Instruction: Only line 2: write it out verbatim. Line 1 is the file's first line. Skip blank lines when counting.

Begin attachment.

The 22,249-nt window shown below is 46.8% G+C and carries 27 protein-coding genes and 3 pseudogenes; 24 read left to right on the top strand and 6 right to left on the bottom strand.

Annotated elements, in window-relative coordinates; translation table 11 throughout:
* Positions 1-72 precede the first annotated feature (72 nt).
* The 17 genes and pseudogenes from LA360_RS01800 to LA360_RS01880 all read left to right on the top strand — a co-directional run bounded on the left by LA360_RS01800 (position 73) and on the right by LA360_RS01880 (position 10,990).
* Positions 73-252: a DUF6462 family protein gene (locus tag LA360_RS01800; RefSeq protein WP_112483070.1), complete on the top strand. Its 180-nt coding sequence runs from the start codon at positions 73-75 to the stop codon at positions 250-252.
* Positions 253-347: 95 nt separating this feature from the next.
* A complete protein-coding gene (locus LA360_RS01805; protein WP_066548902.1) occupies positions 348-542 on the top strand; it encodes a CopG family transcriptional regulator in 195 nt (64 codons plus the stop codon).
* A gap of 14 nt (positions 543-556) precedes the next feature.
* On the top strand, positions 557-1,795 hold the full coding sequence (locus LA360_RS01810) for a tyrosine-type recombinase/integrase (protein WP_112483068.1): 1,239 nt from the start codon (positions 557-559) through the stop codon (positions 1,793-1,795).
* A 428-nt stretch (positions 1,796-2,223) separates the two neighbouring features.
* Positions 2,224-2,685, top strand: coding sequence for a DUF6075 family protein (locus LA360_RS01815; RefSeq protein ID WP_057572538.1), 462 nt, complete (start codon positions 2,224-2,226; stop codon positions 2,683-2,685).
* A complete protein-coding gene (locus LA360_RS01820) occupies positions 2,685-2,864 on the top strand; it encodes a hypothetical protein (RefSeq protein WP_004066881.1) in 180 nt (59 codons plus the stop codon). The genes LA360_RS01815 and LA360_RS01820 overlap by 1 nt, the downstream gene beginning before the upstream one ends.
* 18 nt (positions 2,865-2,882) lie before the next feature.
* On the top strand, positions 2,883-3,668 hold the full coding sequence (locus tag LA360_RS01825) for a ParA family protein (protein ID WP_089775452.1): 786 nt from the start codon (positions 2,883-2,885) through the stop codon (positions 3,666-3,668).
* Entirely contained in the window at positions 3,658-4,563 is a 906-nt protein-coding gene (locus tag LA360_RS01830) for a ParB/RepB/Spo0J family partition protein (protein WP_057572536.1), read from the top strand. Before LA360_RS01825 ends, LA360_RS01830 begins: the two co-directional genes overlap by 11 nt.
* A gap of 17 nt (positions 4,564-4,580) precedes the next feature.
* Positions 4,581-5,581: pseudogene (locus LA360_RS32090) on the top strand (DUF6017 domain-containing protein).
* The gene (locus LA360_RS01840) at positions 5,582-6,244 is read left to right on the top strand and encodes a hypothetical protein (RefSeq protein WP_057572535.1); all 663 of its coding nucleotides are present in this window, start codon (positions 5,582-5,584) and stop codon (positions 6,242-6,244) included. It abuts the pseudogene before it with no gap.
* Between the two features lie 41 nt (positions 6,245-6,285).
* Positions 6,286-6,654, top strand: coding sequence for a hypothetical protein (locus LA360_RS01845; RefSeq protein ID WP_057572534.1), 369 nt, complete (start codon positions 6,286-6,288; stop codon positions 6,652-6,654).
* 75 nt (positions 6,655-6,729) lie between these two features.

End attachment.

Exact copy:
Annotated elements, in window-relative coordinates; translation table 11 throughout: